Lucy’s mouth turned up at the corners; his lined face crinkled in unaccustomed places. “Cat refused to do laundry. My laundry. I ever tell you that? I guess not. I keep an old Maytag in the garage—the one with the gearbox and right-angle drive train that goes up the side of the tank to run a wringer? My pride and joy. Got it from the 3rd Baptists, their yearly yard sale.”

“Oh, Lucy. Your clothes are so smelly.” Catherine Armstrong Hobart, a young wife, holds a pair of overalls at arm’s length, her nose turned up. That will show Oceana, her mother-in-law hiding behind the wallpaper.

“That’s because I wear them, Cat. This is a farm. I kneel in shit.”

“You never come to church with me.” Cat the centenarian says this seventy years later.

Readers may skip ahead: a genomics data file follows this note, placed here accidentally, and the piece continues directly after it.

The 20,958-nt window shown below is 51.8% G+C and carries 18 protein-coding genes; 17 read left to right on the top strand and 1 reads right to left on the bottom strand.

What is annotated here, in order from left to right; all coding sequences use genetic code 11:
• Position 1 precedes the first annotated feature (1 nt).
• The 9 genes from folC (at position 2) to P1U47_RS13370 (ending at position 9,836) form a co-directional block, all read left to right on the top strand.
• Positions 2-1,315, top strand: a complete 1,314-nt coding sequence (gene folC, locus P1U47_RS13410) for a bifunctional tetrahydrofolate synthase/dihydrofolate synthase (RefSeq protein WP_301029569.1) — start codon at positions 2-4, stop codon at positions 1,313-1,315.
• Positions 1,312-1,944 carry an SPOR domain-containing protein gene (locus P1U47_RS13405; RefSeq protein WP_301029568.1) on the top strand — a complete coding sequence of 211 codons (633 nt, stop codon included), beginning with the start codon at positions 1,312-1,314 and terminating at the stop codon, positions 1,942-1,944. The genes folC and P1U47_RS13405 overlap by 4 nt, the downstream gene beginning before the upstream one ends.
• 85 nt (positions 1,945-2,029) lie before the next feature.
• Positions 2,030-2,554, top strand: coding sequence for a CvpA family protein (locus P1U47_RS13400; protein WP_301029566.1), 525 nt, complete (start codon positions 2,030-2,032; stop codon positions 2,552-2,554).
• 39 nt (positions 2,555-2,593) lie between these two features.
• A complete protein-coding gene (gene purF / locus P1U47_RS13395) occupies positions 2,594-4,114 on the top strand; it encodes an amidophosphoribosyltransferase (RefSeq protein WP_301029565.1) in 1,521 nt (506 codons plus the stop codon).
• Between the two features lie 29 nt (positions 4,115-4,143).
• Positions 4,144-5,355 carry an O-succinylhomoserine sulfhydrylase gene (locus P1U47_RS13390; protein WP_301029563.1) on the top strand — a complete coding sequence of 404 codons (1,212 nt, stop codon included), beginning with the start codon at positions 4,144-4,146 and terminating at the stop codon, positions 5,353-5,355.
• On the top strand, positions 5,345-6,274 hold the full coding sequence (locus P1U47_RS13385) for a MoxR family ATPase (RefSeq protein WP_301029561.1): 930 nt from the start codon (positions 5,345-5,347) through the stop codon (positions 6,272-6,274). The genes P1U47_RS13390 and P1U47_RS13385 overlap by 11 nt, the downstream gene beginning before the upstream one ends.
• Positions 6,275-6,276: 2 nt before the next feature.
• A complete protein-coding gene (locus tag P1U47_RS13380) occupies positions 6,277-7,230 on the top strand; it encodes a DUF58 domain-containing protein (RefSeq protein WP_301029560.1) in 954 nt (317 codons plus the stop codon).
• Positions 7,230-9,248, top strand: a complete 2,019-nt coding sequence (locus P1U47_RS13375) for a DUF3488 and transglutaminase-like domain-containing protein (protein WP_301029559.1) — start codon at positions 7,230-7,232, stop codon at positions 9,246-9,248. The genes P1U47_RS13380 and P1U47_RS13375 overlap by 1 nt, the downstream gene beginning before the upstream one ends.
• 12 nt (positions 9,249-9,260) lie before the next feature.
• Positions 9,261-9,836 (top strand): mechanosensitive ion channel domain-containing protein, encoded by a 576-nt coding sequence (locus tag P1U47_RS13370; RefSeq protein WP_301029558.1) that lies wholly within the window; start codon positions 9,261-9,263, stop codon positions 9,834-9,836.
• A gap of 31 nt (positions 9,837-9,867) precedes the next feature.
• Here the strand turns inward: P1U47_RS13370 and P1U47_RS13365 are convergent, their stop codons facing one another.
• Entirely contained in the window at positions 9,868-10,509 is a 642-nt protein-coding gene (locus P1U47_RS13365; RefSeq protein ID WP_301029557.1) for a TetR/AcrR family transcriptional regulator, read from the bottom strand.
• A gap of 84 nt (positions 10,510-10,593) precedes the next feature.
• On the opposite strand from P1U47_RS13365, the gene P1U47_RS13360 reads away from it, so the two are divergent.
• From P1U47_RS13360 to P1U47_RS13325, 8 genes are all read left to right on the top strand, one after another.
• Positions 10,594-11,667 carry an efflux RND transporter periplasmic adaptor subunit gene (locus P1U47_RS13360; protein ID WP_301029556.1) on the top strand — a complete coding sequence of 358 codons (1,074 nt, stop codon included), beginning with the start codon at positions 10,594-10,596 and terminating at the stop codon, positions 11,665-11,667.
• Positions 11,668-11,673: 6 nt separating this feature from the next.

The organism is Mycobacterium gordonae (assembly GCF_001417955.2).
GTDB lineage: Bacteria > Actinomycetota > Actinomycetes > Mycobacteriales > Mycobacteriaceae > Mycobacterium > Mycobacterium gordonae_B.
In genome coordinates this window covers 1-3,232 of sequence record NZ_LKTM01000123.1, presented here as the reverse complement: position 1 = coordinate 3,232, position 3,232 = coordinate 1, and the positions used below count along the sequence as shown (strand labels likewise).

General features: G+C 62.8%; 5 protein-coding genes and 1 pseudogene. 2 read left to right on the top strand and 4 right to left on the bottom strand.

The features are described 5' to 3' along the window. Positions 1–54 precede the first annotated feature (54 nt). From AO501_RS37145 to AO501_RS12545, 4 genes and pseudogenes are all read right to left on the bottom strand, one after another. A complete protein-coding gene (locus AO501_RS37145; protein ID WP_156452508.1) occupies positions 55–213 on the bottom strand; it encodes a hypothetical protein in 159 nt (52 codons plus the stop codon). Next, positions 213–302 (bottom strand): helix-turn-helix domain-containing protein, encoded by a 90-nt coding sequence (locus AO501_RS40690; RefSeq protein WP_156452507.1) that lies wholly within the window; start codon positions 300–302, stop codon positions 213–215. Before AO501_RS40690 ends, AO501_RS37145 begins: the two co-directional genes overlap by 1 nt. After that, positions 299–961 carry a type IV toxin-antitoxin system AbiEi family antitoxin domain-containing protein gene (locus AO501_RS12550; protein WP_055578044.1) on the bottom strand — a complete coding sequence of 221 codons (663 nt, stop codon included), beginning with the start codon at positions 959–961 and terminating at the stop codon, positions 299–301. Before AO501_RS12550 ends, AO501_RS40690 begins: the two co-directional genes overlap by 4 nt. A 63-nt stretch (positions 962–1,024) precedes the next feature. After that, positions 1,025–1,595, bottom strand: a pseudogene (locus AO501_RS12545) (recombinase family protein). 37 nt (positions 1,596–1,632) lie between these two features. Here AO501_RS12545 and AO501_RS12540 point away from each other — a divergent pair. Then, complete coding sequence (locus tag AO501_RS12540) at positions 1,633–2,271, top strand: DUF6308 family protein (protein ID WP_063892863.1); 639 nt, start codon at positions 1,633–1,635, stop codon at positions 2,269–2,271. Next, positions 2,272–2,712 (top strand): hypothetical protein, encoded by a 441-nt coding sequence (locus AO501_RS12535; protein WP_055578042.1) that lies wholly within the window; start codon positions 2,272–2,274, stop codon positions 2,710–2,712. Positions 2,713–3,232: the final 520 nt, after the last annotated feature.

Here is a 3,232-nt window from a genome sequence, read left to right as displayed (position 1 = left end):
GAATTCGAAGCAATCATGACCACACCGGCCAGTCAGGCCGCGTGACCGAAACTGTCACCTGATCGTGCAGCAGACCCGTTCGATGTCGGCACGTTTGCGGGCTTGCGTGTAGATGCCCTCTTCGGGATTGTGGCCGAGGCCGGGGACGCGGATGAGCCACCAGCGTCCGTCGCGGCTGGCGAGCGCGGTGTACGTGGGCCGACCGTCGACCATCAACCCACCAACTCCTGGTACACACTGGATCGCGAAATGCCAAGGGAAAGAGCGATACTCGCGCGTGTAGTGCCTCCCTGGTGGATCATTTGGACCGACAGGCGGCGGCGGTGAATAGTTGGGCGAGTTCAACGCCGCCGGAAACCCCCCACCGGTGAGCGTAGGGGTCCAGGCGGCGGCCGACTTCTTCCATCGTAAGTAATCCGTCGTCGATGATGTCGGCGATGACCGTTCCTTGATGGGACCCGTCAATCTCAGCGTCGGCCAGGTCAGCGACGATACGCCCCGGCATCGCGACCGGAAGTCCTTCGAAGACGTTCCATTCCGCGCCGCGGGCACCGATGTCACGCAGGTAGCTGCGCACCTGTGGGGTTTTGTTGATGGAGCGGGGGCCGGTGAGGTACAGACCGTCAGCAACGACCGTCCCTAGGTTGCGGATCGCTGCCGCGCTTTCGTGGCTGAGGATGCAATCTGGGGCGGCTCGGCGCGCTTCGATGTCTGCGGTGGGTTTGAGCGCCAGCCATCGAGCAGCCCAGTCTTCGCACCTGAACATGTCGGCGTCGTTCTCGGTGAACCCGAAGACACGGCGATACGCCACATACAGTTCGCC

“You don’t go to church, Cat. Your church-going days are a figment. That’s a past life. Real people don’t go to church except when they have to. To get married, buried. Kneeling in the shit pile out back of the barn is as close to God as I’m likely to come. My church, shit.”

*  *  *

From a boom box at Sarah’s feet a 70s band played their greatest hits. A dial tone warbled from the speakers. “It’s a phone. A telephone,” Lucy said. It was a sound effect.

“That’s the song—Telephone Line. One of their hits, ELO. ‘The Electric Light Orchestra,’” she explained, making obvious a simple statement of fact. “Hello, how are you?” sang a faltering teenage voice.

There was a muffled snap from the hall closet. “Uh, you’ll have to excuse me, Sarah. Duty calls.” Lucy stepped over to the walker with the giant red wheels and loosened a fresh mousetrap. Fifteen remained, tied to the handlebars by lengths of binder twine tied with half hitches.

“Your prey will wait, Lucy. He’s dead.”